Shirkers

Movie review by
Andrea Beach, Common Sense Media
Shirkers Movie Poster Image
Gently paced docu-mystery has some cursing, mature themes.
  • NR
  • 2018
  • 96 minutes

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A lot or a little?

The parents' guide to what's in this movie.

Positive Messages

Sometimes in spite of best efforts, things don't work out the way you hoped. When that happens, try not to wallow in disappointment. If you take your time working through what happened you should eventually be able to move forward again.

Positive Role Models & Representations

Sandi, Jasmine, and Sophia are great role models for throwing themselves completely into a project they really believed in, giving it everything they had, and doing whatever it took to make it happen. But Sandi's pride and ego sometimes blinded her to some dangers and pitfalls, especially to the impact some of her decisions and attitudes had on her friends. Georges is a very mysterious person, and no one's sure about anything when it comes to him.

Violence

Clips from classic movies show some disturbing images and violence very briefly and in rapid succession. The story of the original Shirkers was about a 16-year-old girl on a killing spree. The plot is talked about without gore or violence, and no violent footage from that movie is shown. Several people relate stories Georges told, one about watching his brother bleed to death, and another about being on the scene when the actress Jayne Mansfield died in an auto accident, mentioning her decapitated head.

Sex

On a road trip alone together, Georges once asked Sandi to touch his stomach; she ignored the request and they never spoke of it again. Brief, dark footage of dogs mating in silhouette. A magazine cover says "Sex Issue" with an illustration of a woman in bed with her knees up and hands in the foreground opening a condom.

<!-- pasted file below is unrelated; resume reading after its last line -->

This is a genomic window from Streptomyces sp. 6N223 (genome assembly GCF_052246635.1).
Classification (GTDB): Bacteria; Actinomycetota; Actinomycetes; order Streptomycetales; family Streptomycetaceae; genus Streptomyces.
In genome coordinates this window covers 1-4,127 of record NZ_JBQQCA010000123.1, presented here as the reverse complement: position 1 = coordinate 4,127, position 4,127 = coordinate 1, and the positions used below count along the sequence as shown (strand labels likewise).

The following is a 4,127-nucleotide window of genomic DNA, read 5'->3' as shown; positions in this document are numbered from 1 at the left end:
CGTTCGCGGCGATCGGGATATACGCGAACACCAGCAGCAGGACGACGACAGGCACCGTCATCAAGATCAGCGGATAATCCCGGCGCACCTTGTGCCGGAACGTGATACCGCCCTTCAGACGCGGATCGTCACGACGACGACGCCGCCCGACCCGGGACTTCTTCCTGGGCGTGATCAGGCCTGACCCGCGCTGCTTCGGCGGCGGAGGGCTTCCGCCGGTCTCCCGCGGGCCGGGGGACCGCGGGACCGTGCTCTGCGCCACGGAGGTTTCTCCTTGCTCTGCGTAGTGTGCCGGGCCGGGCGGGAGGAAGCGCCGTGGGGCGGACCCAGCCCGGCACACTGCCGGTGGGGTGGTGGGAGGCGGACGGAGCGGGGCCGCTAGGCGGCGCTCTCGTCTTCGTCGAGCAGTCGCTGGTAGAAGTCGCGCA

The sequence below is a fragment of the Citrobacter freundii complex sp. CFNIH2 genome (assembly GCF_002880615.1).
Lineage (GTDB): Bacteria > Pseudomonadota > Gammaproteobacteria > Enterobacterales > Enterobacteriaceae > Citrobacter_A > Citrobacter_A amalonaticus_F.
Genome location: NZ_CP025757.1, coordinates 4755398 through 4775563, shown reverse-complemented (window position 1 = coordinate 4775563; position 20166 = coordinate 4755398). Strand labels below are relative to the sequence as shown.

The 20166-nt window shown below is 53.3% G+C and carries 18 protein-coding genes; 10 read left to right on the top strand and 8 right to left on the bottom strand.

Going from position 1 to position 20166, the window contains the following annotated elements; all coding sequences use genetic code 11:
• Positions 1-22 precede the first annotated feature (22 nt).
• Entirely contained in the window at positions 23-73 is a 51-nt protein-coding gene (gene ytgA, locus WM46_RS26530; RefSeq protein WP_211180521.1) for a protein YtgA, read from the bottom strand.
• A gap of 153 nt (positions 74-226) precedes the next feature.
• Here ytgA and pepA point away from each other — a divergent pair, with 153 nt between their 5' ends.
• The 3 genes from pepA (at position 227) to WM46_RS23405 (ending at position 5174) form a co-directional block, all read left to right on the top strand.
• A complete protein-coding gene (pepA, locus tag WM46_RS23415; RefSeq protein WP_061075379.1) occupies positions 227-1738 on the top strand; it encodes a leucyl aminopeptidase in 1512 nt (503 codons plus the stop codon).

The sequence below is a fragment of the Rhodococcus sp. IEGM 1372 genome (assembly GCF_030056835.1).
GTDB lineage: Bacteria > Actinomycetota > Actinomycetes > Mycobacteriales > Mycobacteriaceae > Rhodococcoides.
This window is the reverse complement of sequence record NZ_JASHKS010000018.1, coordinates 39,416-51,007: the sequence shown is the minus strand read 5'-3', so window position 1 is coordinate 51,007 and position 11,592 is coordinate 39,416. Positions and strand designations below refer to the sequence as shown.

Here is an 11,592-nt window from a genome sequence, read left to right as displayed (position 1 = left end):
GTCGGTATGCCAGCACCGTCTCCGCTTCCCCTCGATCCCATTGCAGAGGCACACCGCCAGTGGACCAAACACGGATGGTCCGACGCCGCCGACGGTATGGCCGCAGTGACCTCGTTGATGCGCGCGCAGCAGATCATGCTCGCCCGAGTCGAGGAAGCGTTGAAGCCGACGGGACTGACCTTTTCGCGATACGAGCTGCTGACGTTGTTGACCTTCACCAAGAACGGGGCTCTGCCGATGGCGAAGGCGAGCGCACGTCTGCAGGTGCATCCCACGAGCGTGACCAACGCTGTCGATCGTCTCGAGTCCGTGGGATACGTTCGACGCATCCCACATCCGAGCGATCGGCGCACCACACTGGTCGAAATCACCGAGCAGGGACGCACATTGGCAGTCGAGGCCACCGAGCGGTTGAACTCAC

Language

"F--k," "a--hole," "ass," "d--k around," "bitch about." "F--k" is seen several times in written correspondence between friends.

Consumerism

Cans of Coke stacked in a dorm-room window.

Drinking, Drugs & Smoking

Sandi receives a bottle of wine in a package and is advised not to drink it all at once. Georges lights what looks like a corncob pipe for Sandi. Many female characters in the original Shirkers movie smoke heavily. Rare background smoking in documentary footage.

What parents need to know

Parents need to know that Shirkers is a documentary about the strange events and people surrounding the making of Singapore's first independent movie back in 1992. The plot of the original Shirkers involved a 16-year-old serial killer, although no violent footage is shown. A few classic film clips briefly show violence or disturbing images in rapid-fire succession. A couple of people mention stories that Georges, a mysterious and unreliable person, told about watching his brother bleed to death and about seeing Jayne Mansfield's decapitated head. Strong language isn't frequent but includes "f--k," "a--hole," and "d--k around." Rare sexual content includes a request to touch a stomach that was ignored, and a magazine cover titled "Sex Issue." There's a reference to not drinking a whole bottle of wine at once. Female characters in the original movie are heavy smokers. Best for mature teens and up who can enjoy piecing together a mystery from the perspective of looking back on the past and who can handle the slow, quiet pace and mature themes and situations.